The aim of this study was to explore factors that modify treatment effects of non-conventional biologics versus placebo in patients with psoriatic arthritis.
A systematic literature review and meta-regression was conducted. The biologics included etanercept, infliximab, adalimumab, golimumab, certolizumab, ustekinumab, tocilizumab, anakinra, abatacept, rituximab, and secukinumab. Outcomes included American College of Rheumatology (ACR) 20 and 50, Psoriasis Area Severity Index (PASI) 75, and 36-Item Short Form Health Survey (SF-36) Physical and Mental Component Summaries (PCS and MCS).
Twelve RCTs were eligible for meta-regression. Treatment effects for ACR-20 at 12 weeks were higher in trials with longer disease durations (OR=2.94), and lower in trials enrolling older patients (OR=0.48), and those recently published (OR=0.49). Treatment effects for ACR-50 at 12 weeks were higher in trials with more males (OR=2.27), but lower in trials with high prior anti-TNF use (OR=0.28) and recently published trials (OR=0.37). For PASI-75, trials with more male patients (24 weeks: OR=2.56), and with higher swollen and tender joint counts (12 weeks: OR=8.33; 24 weeks: OR=14.44) showed higher treatment effects, and trials with high prior anti-TNF use had lower effects (OR=0.41). Treatment effects for SF-36 PCS at 24 weeks were higher in trials with longer psoriasis disease durations (OR=2.95) and PsA disease durations (OR=4.76), and those published earlier (OR=4.19).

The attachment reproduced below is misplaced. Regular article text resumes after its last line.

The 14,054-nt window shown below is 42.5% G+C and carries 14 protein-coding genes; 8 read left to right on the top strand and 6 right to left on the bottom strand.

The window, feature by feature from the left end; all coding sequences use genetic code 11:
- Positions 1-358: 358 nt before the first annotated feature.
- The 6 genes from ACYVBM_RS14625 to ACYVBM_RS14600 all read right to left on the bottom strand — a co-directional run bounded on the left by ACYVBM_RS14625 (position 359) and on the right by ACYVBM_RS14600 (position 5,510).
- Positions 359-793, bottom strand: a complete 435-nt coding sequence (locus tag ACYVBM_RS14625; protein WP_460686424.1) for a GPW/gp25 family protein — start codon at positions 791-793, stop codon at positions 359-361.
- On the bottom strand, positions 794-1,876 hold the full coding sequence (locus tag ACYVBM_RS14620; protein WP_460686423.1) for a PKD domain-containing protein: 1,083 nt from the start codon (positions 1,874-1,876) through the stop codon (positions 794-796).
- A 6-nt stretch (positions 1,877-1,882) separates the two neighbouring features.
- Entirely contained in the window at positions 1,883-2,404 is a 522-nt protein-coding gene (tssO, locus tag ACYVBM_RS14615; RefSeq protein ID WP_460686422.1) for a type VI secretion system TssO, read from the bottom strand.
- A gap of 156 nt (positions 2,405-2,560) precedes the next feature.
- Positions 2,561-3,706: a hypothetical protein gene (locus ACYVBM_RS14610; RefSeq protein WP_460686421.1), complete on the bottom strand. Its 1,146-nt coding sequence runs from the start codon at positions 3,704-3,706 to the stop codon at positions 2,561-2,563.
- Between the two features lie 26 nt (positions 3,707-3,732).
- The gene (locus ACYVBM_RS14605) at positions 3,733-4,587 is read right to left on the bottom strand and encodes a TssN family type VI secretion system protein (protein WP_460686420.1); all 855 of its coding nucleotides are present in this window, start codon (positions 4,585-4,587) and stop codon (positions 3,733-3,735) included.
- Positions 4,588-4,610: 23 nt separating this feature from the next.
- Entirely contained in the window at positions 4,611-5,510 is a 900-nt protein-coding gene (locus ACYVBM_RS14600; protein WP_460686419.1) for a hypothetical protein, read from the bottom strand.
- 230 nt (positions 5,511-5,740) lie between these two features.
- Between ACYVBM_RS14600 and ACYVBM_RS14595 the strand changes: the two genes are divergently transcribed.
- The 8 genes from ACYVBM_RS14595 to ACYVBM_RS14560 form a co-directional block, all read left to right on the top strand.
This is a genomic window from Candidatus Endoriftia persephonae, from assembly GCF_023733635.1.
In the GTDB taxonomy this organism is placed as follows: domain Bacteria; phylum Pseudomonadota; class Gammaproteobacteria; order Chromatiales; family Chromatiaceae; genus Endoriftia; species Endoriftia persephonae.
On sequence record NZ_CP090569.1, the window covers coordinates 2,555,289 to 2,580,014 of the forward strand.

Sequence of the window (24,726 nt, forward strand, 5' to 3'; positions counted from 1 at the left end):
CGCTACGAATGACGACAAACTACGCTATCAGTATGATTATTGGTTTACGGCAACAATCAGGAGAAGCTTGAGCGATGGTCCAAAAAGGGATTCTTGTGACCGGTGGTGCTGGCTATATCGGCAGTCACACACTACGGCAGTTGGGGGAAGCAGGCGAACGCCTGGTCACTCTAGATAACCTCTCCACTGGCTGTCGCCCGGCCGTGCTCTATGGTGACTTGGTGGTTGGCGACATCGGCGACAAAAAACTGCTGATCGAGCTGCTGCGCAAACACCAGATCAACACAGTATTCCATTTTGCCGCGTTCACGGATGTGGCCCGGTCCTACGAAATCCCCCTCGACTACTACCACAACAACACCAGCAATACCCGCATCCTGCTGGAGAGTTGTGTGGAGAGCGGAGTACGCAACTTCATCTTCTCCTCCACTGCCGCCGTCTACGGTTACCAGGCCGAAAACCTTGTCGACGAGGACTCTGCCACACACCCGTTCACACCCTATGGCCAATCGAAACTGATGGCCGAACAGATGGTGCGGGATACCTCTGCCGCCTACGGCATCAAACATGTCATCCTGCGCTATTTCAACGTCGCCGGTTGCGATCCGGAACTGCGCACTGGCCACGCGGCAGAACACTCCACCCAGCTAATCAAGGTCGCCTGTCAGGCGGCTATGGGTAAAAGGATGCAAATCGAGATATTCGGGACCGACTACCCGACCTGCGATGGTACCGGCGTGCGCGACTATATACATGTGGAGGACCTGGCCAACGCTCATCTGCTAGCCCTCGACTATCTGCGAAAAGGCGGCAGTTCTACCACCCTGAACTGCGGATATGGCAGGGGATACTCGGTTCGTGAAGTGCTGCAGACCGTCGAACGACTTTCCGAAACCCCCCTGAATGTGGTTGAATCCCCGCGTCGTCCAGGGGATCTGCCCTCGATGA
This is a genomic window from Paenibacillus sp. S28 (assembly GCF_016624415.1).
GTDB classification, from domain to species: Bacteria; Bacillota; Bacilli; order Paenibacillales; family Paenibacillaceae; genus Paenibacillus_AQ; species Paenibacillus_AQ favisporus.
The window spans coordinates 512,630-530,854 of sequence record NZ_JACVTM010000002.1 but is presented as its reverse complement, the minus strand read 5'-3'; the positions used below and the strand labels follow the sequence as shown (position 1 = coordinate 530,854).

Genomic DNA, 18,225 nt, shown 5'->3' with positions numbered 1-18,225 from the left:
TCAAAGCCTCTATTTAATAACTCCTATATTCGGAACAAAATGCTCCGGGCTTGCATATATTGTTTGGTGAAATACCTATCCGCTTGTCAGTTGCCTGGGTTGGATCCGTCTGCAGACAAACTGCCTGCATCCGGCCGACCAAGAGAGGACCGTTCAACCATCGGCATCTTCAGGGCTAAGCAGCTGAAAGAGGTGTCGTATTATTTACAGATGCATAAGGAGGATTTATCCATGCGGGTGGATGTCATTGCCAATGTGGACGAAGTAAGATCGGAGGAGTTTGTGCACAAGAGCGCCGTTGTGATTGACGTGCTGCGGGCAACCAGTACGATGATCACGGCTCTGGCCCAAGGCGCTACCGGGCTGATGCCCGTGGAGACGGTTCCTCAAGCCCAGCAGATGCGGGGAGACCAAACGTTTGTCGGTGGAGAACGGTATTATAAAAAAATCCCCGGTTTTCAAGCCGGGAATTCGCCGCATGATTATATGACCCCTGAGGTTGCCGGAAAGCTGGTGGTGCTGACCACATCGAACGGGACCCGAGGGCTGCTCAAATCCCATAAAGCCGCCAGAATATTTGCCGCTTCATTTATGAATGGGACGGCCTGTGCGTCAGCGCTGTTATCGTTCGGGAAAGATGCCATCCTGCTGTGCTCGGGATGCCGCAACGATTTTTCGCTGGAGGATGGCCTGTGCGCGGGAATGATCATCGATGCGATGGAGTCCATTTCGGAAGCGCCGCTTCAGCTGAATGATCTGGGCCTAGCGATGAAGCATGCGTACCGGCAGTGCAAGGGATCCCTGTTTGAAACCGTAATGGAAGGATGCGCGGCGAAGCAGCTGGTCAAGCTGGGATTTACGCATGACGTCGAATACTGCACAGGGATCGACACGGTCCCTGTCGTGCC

Our analyses show that differences in baseline characteristics may explain some of the differences in response to biologics versus placebo across different trials. Accounting for these factors in future studies will likely be important.
Authors: E Druyts, C Baliijepalli, K Chan, M Fazeli, J Jansen, S Kanters, et al
Source: Clin Exp Rheumatol
Publication Year: 2017